Custom home construction is certainly appealing on the surface. For some people, seeing your house built from scratch, from the ground up, is a rewarding experience in itself. For others, it’s the new aesthetics and untouched nature of the house that’s so appealing. Then again, some people prefer the older aesthetics and practical value of pre-owned houses on the market.
No matter where your head is, or how intuitively appealing one side seems over the other, this is a difficult decision to make. Custom home construction and home purchasing are major decisions that shouldn’t be taken lightly. If you’re having trouble deciding, we’ve put together this brief guide to help you finalize your choice.
Think carefully about these points before you end up making your decision:
The cost of a home will vary based on many factors, but overall, the median price for a custom built home in the past few years has hovered around $280,000 while buying a pre-existing home has been closer to $200,000. It’s also possible to find older homes for far cheaper prices based on their current condition and location—especially if they need some work before they’re fully livable. No matter what, for the same space and location, you’ll end up paying more for a new home than you will a pre-owned one, so if you’re working with a limited budget, you may want to steer away from custom builds.
Design and layout choices.
However, older homes are always limited when it comes to the design and layout choices available to you. Obviously, older homes are already built, and their foundations are firmly set. You can add new extensions, remodel certain rooms, or customize the exterior, but the overall layout is practically unchangeable. Building a new house, on the other hand, gives you full control over the design and layout of your home, with practically unlimited options for how to finalize the architecture.
For some people, there’s a certain aesthetic appeal to buying a new home. All the floors, walls, and exteriors are brand new, and look cleaner and more polished. Things are more “perfect,” and are generally easier to keep clean—at least for the first several years. Then again, some people actively prefer the aesthetics of older homes—they like how the homes have history, with stylistic choices from doorknobs to flooring that reflect a different era. Ultimately, this is a personal and subjective choice, but it’s one worth considering.
Repairs and ongoing maintenance
New homes are going to need maintenance eventually—so don’t think you’re exempt—but the first several years of your ownership will be mostly hands-free. You won’t have to worry about the cost or the effort of ongoing repairs and maintenance, such as appliances breaking down, structures failing, or other needs. Older homes, on the other hand, demand about one percent of their value in repairs every year—plus the time and hassle of getting those repairs done.
You should also consider what location opportunities are available to you. When building a new home, you can generally build a custom home on a plot of land you’ve purchased or opt into a new development—either way, you’ll be somewhat limited in your choices, usually ending up far away from popular cities toward more suburbs and the countryside. Older homes are also in a fixed position, but you’ll have more options when it comes to location. If school systems, neighborhoods, and certain institutions in walking distance are important to you, it may be easier to buy an existing house than it is to purchase a new one.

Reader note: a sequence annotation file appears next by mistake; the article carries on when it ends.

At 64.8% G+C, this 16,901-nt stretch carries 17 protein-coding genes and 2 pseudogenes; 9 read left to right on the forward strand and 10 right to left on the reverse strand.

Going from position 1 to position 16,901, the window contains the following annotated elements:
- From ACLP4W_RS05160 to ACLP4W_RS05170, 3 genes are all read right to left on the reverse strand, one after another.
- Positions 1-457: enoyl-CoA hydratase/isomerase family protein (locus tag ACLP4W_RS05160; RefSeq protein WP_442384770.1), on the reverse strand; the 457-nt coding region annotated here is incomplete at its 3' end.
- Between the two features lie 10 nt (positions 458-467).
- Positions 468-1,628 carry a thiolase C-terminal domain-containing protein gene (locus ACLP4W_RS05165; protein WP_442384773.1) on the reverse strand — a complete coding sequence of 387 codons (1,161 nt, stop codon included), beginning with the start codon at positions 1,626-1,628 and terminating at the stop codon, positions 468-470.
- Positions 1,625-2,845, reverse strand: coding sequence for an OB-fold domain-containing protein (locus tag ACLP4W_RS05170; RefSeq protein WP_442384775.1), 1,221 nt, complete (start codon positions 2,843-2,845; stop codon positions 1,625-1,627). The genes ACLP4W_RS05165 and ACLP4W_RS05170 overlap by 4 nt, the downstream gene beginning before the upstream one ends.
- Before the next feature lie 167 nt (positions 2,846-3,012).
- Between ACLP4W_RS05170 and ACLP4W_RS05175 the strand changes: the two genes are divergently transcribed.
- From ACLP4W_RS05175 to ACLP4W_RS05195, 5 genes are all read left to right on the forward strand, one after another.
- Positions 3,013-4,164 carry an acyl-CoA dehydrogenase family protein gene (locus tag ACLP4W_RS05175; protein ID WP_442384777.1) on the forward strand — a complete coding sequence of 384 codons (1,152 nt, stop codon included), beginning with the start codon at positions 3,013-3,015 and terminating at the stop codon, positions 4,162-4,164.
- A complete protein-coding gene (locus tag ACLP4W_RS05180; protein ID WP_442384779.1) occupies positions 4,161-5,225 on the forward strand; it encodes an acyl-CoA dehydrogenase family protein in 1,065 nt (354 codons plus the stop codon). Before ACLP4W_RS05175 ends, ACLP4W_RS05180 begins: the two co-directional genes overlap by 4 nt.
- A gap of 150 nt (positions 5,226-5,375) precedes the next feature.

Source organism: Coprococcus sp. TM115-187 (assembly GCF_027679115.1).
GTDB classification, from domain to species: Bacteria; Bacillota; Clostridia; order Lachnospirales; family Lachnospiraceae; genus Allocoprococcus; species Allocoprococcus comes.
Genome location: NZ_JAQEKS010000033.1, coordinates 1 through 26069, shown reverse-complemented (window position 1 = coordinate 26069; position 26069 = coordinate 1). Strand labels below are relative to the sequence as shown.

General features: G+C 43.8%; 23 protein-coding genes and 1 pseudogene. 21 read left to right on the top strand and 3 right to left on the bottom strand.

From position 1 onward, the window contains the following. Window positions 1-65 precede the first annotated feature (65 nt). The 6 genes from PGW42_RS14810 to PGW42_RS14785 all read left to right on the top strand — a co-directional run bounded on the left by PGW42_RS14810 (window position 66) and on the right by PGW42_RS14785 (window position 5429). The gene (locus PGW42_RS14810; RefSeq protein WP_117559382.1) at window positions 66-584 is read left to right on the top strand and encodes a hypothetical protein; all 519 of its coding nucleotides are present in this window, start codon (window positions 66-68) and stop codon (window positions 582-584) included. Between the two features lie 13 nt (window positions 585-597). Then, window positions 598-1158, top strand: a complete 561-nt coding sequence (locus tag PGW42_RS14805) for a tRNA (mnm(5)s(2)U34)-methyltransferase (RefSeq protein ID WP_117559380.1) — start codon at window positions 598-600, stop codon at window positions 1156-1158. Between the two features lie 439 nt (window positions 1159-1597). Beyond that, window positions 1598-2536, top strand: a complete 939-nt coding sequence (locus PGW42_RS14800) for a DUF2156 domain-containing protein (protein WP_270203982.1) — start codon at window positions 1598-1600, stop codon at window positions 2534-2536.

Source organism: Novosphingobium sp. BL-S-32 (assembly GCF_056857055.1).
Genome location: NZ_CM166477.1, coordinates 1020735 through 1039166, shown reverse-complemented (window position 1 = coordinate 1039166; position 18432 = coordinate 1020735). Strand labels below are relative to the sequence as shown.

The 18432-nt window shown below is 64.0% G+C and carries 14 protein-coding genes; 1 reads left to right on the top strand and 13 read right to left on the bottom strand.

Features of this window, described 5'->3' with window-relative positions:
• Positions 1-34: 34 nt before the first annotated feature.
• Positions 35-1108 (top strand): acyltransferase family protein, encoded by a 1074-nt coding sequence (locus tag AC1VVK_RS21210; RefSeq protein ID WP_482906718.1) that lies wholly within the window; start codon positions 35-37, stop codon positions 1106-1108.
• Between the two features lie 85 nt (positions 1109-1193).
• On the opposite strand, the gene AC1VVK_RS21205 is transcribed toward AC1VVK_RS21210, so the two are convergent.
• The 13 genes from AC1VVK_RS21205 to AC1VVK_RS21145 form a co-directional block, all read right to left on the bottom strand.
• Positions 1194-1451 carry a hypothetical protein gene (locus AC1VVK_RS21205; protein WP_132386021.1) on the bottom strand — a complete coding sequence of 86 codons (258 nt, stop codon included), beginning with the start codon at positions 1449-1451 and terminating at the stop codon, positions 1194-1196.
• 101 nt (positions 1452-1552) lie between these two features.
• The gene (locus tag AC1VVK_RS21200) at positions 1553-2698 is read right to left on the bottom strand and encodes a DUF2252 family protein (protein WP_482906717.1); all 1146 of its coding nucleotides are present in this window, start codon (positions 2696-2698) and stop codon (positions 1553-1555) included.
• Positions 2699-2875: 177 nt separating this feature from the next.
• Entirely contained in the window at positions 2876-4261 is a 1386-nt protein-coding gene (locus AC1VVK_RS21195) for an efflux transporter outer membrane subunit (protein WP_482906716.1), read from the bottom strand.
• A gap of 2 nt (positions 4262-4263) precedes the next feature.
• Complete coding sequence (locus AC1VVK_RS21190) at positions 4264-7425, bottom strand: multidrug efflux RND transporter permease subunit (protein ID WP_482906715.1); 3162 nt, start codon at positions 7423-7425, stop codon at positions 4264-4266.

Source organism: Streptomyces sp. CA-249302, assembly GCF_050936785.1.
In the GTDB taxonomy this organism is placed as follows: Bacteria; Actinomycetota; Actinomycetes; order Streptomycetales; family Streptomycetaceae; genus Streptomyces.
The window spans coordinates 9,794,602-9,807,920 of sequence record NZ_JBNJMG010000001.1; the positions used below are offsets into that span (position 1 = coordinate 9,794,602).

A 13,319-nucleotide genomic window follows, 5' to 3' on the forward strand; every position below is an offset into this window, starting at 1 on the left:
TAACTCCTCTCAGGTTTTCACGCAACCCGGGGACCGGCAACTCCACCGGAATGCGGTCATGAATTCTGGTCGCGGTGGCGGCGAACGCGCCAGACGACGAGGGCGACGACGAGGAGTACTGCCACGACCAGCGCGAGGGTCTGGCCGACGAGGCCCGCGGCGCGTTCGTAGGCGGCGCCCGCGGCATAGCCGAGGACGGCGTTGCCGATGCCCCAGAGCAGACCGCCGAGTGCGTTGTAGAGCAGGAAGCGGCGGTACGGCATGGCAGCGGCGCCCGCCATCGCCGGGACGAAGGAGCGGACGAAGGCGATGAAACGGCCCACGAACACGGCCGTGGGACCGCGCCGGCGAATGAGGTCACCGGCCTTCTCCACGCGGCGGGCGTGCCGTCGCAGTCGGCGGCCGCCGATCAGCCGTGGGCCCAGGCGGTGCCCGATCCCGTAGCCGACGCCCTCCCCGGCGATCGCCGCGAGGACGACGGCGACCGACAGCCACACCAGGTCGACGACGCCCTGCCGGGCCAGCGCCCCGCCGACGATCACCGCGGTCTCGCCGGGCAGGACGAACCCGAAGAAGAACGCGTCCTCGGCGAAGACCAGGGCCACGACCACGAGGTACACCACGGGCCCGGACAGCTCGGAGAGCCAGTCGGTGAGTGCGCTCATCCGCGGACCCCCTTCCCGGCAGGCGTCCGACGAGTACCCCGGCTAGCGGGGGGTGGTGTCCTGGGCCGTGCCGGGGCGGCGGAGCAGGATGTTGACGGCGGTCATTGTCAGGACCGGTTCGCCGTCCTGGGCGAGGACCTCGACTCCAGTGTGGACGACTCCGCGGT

Real estate prices
You’ll also want to pay close attention to fluctuating real estate prices. For example, if there’s a buying opportunity for a price far lower than what you’d expect, it may be wise to buy an existing home. The same is true if you’re expecting a certain neighborhood’s real estate values to increase steadily over time, affecting the strength of your investment. Newer homes tend to hold their value and improve over time, so keep that in mind too.
Time and effort investment
Custom building a new home isn’t a hands-free process. You’ll have to do lots of research, work with many different people, and think carefully about your design and layout choices—not to mention the paperwork. However, with older homes, you’ll need to tour many different houses before finalizing your decision. Both choices demand time and effort—but in different ways.
The urgency of your move may also affect how you buy a home. Building a new home is a process that takes several months, at a minimum, while buying an older home usually means you can move in right away. If you have to move soon, you’ll want to buy an older home, or consider temporary housing while your new one is built.
Finally, remember that built houses come in a variety of shapes, sizes, and styles, and the quality of your builder will play a huge role in how your finished product turns out. Before you decide whether or not you want to build, start by interviewing some custom builders. They’ll be able to help you determine your housing needs, and can give you a preview of what to expect during the building process. Some builders are better than others, both in expertise and in overall service.
Finalizing the Decision
These nine factors aren’t meant to guide you toward or away from custom home construction; instead, they’re intended to give you a framework for how to make your decision. These are points you should think over carefully, though where they lead you is entirely up to you and your unique circumstances. If you feel confident in how you feel regarding each of these areas, you’ll be ready to move forward with a final decision.
If you’re interested in learning more about how custom home construction can benefit you, we’d be happy to talk with you about the opportunity. Contact us at Parker Built Homes and we’ll set up an appointment to discuss your future home.